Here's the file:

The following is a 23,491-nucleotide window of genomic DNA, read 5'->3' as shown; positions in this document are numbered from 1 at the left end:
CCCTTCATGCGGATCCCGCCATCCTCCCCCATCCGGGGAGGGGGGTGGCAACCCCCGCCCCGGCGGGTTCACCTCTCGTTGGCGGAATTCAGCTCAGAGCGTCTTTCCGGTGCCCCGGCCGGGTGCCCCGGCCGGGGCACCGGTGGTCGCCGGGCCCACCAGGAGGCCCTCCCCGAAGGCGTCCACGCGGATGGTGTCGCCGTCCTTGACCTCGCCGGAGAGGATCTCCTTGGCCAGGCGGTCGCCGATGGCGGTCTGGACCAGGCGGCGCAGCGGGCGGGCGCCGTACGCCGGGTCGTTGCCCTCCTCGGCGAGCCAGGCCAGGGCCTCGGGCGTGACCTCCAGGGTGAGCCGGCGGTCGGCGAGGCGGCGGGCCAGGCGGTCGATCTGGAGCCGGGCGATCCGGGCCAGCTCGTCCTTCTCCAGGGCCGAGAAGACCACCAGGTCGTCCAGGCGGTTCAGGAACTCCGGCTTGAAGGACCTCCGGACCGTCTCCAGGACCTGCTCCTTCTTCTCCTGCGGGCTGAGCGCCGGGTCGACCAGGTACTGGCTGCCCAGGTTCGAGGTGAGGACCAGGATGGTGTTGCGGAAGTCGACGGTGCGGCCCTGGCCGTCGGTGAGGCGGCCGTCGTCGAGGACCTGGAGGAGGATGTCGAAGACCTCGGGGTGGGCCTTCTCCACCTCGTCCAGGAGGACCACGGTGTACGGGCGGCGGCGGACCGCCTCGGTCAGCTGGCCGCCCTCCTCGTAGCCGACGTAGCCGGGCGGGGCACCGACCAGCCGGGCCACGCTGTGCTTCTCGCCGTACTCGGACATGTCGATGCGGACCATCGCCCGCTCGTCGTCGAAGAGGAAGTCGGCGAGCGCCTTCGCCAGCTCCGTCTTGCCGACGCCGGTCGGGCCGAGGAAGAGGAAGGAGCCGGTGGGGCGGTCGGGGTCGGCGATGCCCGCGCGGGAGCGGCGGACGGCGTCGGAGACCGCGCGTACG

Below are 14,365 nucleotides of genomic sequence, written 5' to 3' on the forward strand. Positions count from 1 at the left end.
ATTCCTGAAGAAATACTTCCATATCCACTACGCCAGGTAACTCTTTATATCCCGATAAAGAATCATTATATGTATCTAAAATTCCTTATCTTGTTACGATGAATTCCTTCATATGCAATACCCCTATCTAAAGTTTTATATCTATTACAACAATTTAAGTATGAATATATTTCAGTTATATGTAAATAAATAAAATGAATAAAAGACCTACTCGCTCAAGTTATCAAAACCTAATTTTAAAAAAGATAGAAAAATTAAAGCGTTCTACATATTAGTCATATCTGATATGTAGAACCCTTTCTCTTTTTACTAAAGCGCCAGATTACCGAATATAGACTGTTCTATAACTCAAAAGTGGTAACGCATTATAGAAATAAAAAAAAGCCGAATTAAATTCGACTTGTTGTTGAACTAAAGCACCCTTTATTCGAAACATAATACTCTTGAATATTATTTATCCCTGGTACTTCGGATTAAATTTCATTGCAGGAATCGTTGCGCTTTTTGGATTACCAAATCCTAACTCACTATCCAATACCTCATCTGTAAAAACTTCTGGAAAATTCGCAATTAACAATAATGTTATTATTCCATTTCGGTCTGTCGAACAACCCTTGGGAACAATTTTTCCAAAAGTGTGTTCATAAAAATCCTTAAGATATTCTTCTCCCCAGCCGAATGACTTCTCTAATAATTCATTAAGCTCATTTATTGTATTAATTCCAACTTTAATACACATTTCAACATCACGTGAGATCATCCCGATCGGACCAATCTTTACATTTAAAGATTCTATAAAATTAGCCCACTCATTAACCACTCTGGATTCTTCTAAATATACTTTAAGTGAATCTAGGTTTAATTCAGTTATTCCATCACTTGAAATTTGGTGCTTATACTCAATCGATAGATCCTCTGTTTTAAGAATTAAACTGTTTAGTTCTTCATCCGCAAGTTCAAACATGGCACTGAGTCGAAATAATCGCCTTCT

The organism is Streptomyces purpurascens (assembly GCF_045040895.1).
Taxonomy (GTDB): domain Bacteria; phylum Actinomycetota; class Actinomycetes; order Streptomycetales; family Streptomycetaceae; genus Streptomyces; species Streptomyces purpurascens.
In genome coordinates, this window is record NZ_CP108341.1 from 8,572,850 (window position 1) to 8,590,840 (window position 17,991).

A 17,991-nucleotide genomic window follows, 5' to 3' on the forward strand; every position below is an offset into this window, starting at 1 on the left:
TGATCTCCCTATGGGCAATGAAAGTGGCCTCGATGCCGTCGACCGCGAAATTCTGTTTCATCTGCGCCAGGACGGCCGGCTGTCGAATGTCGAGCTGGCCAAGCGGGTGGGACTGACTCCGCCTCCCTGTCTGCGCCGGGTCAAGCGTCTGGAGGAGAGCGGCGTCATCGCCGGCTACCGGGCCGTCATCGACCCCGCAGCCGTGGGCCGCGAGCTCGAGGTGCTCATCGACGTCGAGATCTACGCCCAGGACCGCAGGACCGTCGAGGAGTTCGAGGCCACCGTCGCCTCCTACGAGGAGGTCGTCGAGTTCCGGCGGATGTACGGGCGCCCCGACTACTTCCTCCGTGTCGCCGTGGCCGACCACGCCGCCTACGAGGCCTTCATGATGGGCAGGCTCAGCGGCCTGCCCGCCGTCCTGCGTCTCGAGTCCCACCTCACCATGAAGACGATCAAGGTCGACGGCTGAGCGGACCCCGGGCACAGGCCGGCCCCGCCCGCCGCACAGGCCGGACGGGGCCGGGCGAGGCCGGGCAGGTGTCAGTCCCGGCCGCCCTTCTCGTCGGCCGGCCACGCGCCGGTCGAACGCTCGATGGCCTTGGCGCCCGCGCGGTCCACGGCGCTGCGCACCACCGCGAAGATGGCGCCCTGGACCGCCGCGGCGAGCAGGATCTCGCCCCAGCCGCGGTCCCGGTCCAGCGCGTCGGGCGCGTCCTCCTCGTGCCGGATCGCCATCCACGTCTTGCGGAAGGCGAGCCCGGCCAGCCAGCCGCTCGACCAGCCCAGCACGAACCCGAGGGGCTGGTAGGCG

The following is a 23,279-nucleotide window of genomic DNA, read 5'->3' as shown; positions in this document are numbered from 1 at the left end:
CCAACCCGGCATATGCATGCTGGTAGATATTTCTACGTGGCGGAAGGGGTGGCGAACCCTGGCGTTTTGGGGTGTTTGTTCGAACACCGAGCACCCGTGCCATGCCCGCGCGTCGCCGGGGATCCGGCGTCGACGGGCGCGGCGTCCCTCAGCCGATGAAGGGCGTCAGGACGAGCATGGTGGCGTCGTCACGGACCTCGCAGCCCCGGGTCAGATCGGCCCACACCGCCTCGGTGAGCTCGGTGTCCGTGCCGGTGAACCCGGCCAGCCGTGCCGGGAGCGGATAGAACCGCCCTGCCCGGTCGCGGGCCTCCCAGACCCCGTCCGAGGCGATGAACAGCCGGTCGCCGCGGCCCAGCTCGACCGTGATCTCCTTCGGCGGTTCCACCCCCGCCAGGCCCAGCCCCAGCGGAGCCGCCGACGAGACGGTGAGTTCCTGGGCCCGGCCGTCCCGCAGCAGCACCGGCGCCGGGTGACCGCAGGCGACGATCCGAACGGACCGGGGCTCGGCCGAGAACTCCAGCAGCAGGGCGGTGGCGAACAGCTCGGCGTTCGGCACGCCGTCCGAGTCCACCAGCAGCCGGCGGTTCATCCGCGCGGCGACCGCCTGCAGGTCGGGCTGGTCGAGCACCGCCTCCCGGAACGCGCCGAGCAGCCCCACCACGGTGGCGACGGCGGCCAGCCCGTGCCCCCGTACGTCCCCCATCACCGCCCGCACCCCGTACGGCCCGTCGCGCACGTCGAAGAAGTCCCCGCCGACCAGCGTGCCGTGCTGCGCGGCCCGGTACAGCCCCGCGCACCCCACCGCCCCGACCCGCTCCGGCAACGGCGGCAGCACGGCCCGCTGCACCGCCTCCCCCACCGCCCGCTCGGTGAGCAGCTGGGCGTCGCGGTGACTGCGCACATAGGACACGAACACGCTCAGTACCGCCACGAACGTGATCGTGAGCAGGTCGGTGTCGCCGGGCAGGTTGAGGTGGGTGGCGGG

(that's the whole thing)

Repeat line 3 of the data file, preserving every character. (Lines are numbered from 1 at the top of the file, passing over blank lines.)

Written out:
Below are 14,365 nucleotides of genomic sequence, written 5' to 3' on the forward strand. Positions count from 1 at the left end.